Brother has definitely solved the problem of landscape-orientated paper feeds curling the paper. Print-outs from the Brother MFC-J4510DW are as flat as those from any desktop inkjet printer - in fact, they're flatter than most.
Our 20-page test document printed perfectly, without a hint of a curl or crease. Nor did it suffer that wavy texture that curses some printers' outputs, caused by the paper pausing as it goes through the rollers.
You can't fault the Brother MFC-J4510DW for text speed either. The aforementioned 20-page test document printed in one minute, 13 seconds, which is an excellent result for an inkjet printer.
Image printing was less speedy. A standard quality photo print on plain A4 paper printed in 43 seconds. Using photo paper and the corresponding printer setting, an A4 photo printed in two minutes, nine seconds. These speeds are about average.
The quality of the Brother MFC-J4510DW's text printing is workmanlike; it gets the job done with few significant faults, but without the style and panache you'd get from a Canon inkjet or HP Officejet.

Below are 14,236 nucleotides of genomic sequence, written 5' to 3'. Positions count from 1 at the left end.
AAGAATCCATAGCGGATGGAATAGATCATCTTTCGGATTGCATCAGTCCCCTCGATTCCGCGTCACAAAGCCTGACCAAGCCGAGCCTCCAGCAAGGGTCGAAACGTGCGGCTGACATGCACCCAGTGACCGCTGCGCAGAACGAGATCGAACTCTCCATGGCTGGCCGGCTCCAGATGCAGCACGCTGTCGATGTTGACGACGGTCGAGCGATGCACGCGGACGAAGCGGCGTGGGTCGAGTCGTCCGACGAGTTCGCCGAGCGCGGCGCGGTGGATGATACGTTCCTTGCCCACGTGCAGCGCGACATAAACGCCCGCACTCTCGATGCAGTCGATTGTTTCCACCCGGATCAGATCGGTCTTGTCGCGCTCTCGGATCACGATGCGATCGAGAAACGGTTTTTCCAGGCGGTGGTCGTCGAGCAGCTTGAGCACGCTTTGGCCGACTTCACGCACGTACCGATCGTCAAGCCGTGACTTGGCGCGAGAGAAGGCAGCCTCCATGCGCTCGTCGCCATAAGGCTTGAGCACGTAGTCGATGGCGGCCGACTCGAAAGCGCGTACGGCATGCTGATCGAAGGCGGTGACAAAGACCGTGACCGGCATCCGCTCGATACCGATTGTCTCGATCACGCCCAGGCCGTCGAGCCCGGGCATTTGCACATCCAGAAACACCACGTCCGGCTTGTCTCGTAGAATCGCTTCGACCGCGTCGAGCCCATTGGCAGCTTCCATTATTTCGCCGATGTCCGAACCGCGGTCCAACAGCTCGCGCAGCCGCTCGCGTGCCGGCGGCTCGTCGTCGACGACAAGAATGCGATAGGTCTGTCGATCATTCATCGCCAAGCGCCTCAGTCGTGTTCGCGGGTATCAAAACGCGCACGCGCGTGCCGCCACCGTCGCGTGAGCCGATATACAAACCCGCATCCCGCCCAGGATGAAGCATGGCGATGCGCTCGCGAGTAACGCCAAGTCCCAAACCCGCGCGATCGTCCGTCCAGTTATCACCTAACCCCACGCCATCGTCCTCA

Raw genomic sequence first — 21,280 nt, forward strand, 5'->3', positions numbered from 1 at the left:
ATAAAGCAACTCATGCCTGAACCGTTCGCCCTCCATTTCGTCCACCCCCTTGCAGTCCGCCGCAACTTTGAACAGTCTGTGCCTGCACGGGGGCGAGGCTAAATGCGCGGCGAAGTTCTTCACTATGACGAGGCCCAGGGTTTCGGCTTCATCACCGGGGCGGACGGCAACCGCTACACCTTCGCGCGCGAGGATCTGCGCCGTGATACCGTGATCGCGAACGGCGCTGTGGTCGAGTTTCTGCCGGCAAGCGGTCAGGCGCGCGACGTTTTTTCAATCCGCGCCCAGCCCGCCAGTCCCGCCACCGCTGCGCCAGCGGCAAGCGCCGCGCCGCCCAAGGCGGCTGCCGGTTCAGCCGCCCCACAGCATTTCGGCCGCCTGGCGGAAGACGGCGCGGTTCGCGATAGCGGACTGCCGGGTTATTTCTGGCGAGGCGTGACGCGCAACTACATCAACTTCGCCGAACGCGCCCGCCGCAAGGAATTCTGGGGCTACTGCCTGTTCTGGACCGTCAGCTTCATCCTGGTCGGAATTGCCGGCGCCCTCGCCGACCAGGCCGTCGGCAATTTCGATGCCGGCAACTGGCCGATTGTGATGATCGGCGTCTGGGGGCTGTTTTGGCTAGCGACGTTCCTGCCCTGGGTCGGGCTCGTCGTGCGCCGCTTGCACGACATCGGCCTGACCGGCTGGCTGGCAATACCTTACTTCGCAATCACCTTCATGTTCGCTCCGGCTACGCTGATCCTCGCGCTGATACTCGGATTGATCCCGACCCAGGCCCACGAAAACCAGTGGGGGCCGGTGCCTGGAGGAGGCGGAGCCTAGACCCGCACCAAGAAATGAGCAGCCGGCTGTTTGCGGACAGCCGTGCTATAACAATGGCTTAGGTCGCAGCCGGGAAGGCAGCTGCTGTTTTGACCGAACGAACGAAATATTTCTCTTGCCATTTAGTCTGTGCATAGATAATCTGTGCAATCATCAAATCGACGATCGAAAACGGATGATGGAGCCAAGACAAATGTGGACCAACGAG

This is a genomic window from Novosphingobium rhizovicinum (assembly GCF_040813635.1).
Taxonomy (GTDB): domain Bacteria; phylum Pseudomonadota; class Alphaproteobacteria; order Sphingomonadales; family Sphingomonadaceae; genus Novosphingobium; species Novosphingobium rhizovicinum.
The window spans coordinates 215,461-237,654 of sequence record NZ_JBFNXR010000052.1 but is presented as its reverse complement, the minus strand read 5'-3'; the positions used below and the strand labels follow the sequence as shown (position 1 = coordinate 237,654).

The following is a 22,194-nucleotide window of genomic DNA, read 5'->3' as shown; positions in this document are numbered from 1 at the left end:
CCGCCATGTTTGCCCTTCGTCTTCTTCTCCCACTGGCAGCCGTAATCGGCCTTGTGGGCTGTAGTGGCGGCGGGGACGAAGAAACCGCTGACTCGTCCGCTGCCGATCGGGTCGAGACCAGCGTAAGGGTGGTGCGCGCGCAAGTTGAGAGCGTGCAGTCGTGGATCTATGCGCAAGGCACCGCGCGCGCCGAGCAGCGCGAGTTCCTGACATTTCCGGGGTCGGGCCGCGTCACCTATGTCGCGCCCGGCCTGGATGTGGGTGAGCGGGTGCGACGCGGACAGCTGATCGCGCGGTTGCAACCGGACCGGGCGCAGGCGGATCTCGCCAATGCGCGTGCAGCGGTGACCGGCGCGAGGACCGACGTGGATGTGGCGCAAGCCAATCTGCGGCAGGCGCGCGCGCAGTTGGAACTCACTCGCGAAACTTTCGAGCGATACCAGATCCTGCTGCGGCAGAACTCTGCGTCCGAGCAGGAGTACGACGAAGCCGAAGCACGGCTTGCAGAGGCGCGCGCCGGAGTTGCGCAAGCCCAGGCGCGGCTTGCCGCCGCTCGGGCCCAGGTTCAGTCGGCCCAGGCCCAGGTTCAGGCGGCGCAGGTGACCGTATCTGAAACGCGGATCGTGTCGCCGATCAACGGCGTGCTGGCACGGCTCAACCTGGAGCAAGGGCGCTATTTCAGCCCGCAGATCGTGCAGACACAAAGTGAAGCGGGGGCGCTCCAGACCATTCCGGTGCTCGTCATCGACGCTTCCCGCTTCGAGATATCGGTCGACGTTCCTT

Bold type lacks the vivid quality of the market-leading inkjets, and the characters tend to bleed a little around the edges. Text gets very flaky at low point sizes. That's not to say it's poor - it's serviceable and readable, but put it next to some of its rivals, and it looks a little tired.
Image quality was a mixed bag. An A4 photo print on plain paper at default settings proved very disappointing, with washed out colours, weak detail and a distinct green hue in the greyscale ramp.
Using proper photo paper and the appropriate printer settings (which are based on the paper used rather than any sort of quality scale), it's much better. Colours are vibrant and accurate, and despite a little speckling, the overall standard is very good for a four-tank inkjet system.
As a photocopier, the controls are easy to use and its scaling features are comprehensive.
Copying a magazine cover in A4 produced a reasonable (if a little speckled) print, but when scaling it up to A3, the print-out was cursed by a horizontal band running across the image every couple of inches. This band also marred some A4 documents printed from PDF.
Like many Brother printers, connection cabling such as Ethernet and USB leads pass under the lid of the printer and into its body before being plugged in, so make sure your lead is at least a couple of feet longer than you imagine you need.